Tip, Trick & a Recipe: The buzz about honey – my sweetheart!

Fifteen million years ago, folks were enjoying honey. We know that beekeeping has been going on since 700 BC. Before then, I guess it was brave souls sticking their arms in beehives!

The Egyptians sacrificed tons of honey to river gods. Rumor has it that Alexander the Great was embalmed with honey. In ancient Rome, honey was put on wounds to promote healing. Needless to say, there was a time when honey was greatly valued and to cook with it? Well, that was practically unheard of for anyone that was not tremendously wealthy.

Just in case you weren’t aware (one shouldn’t assume anything), honey is a pure and natural sweetener made by honey bees and stored in honeycombs. I have a couple of hives in my own backyard and the last time we checked on the honey stores all looked good for the bees to make it through the winter!

Let me tell you…there is a treasure trove in those hives.

Minerals. Honey is much more than a sweetener. It contains many nutrients and minerals including copper, iron, zinc, potassium, manganese, phosphorus, magnesium, calcium, amino acids, niacin, B6, thiamin, riboflavin, and pantothenic acid.

Immunity boost & antioxidant. Honey helps to boost our immunity and it has strong antioxidant properties protecting us against cancer and other diseases.

Lower cholesterol. Honey contains no cholesterol and there is research that suggests adding a small amount of honey into your daily diet will help keep cholesterol levels healthy.

Beautify. Honey has anti-aging properties! It can actually help the skin to rejuvenate and refresh skin that’s been depleted of moisture.

While nectar is basically water and sucrose, bees add enzymes to that concoction which results in a reaction that turns the sucrose into glucose and fructose then the water is evaporated so the liquid leftover won’t go bad. Ever.

Archaeologists have found 2000-year-old jars of honey in tombs in Egypt and it was as if it were just bottled. Bacteria can’t grow in honey. It truly is a miracle food!

So much to celebrate about honey, never mind the fact that it’s absolutely delicious! I like using it to sweeten my plain Greek yogurt and my tea. Mmm, mmm! If you have a sore, scratchy throat, a spoonful of honey will make you feel better. I really can’t think of a single bad thing to say about honey!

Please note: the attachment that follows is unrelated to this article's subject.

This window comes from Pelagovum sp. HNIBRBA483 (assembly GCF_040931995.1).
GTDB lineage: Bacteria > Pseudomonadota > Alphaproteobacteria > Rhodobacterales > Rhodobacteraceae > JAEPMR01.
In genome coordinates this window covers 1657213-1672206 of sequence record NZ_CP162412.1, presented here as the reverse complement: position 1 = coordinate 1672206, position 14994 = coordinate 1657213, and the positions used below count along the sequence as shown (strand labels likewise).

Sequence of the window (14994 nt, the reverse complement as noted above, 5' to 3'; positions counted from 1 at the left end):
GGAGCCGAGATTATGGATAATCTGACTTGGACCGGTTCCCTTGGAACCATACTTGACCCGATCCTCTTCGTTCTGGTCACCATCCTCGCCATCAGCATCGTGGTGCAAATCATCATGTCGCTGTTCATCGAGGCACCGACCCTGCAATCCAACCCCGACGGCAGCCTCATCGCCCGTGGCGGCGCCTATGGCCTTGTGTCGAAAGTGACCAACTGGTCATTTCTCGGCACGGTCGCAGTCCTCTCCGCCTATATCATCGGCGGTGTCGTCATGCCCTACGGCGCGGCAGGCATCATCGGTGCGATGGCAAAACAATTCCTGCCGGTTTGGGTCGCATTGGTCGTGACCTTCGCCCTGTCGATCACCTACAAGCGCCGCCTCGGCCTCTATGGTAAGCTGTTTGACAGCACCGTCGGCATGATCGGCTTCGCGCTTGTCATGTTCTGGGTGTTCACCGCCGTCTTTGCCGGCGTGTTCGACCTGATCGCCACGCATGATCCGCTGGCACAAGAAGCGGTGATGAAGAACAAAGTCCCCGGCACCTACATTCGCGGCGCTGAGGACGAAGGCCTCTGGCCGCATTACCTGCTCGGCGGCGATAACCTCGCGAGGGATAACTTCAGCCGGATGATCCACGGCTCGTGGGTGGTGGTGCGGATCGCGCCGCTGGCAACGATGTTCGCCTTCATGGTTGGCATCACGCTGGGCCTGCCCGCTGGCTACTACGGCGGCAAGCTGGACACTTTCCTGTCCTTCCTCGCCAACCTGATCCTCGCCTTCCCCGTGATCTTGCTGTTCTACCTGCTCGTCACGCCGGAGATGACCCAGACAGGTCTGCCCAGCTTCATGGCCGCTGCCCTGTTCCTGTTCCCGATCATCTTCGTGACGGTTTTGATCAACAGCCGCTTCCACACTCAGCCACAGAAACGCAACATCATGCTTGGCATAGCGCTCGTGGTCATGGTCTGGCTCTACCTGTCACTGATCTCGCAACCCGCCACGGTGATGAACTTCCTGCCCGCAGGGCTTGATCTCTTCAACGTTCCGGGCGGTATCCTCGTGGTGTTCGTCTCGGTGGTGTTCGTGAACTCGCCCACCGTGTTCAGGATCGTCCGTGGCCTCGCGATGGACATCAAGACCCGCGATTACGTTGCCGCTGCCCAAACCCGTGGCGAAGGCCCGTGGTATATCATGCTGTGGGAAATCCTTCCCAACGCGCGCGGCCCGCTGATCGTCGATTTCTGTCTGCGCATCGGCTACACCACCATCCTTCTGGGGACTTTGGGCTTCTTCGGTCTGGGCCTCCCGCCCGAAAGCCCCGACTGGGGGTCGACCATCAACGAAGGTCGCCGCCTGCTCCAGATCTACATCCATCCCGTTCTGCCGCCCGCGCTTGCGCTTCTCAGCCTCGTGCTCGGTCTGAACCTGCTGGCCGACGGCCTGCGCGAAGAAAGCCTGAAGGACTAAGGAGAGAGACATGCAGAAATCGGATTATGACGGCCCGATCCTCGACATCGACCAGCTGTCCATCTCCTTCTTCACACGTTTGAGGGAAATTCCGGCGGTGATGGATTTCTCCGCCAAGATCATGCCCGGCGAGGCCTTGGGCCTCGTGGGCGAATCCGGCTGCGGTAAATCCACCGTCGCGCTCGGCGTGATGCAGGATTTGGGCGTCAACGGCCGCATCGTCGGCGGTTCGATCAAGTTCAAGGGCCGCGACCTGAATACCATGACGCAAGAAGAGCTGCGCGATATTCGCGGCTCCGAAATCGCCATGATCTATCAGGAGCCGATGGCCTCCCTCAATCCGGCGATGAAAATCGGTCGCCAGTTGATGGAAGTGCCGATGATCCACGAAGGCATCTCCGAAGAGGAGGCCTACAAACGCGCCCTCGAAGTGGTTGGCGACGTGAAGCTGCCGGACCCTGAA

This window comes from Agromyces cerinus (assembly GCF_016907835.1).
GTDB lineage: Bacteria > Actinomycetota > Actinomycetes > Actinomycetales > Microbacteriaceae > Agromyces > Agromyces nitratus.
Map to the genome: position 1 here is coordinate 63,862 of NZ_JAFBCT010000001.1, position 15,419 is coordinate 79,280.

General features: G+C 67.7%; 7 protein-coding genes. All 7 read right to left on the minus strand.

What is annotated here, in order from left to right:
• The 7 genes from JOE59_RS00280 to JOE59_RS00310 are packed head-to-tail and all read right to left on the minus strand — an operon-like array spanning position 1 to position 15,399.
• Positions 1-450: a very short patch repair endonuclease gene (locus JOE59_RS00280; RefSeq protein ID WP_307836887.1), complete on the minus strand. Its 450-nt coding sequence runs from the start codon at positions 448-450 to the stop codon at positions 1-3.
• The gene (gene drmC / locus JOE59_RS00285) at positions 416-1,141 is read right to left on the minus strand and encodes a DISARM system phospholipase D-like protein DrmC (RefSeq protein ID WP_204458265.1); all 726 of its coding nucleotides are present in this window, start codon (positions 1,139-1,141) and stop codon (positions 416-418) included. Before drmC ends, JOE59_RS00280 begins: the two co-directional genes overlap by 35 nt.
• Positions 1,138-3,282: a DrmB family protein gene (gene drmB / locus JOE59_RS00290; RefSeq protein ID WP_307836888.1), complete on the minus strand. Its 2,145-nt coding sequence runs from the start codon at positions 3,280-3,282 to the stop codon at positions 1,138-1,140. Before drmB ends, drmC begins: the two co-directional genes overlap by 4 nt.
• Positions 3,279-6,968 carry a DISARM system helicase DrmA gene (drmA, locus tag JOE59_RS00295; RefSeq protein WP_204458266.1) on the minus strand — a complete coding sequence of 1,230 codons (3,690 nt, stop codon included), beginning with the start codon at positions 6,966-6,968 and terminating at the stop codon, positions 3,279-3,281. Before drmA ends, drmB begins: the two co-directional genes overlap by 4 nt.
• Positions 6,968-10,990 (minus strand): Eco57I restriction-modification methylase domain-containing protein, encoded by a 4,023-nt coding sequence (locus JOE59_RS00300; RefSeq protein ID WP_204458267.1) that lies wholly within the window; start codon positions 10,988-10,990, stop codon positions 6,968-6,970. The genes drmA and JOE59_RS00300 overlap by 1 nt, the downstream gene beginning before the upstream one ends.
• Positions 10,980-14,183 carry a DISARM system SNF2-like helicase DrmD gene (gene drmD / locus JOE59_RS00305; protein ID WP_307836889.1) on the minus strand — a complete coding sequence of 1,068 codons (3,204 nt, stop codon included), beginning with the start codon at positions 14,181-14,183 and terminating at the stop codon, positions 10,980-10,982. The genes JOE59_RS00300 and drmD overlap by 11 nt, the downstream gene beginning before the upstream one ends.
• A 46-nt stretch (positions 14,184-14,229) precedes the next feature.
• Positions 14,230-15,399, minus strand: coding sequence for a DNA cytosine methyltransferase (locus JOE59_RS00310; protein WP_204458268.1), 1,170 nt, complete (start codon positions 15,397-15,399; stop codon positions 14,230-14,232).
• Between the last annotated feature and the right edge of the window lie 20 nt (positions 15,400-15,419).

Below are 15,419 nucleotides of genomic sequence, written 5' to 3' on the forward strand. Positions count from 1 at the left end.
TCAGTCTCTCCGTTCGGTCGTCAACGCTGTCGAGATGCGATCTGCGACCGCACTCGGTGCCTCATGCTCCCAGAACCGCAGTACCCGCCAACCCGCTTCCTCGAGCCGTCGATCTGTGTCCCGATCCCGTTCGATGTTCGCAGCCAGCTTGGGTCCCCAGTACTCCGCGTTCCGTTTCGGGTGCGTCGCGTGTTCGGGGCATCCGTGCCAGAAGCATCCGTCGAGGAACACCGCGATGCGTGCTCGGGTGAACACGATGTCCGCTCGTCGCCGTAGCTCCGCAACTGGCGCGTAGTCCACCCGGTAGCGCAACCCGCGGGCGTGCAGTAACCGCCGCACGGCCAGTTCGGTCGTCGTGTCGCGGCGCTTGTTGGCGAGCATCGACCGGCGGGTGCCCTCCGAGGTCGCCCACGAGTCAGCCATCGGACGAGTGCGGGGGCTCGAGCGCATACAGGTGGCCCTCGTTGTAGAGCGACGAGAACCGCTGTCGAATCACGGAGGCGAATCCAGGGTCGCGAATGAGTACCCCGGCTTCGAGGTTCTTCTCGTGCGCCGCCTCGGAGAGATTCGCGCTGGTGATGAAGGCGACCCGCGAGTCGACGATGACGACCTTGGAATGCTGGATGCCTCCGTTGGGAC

Here’s your Trick:

Don’t spend a fortune on organic honey, folks. Nobody can control where bees fly, so there’s no way of knowing whether honey is actually organic or not! Stick with the local stuff though, and make sure it hasn’t been processed.

Here’s your Tip:

Local honey ROCKS for allergies! If you suffer allergies, eat honey! It acts like a vaccination of sorts, against allergies. How is that possible? Well, honey has a lot of pollen spores in it that give you allergy sufferers trouble when grasses and flowers are in bloom. It’s believed that taking these spores into your body in small amounts will help your immune system to not freak out when you breathe them in. The secret to this, though, is that it has to be local honey. That way there’s a good chance that the plants that cause you grief during allergy season are being pollinated by the bees making the honey in your parts. Make sense?!

And your Recipe:

Cuban Spicy Pork

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Servings 4 servings


  • 2 teaspoons ground cumin
  • 2 teaspoons cayenne pepper
  • 1 teaspoon sea salt
  • 1 teaspoon chili powder
  • 4 6-oz. boneless top loin pork chops
  • 1/4 cup green chili salsa
  • 2 tablespoons raw honey
  • 2 cloves garlic pressed
  • 2 tablespoons lime juice


  • In a cup, combine cumin, cayenne pepper, salt and chili powder; rub mixture on both sides of pork chops. In a large zipper-topped plastic bag, smoosh together remaining ingredients (salsa through lime juice); add seasoned pork chops, seal bag and turn to coat. Refrigerate overnight or for at least 1 hour. Preheat outdoor or indoor grill; cook pork chops for 5 to 8 minutes or until done.
Tried this recipe?Let us know how it was!

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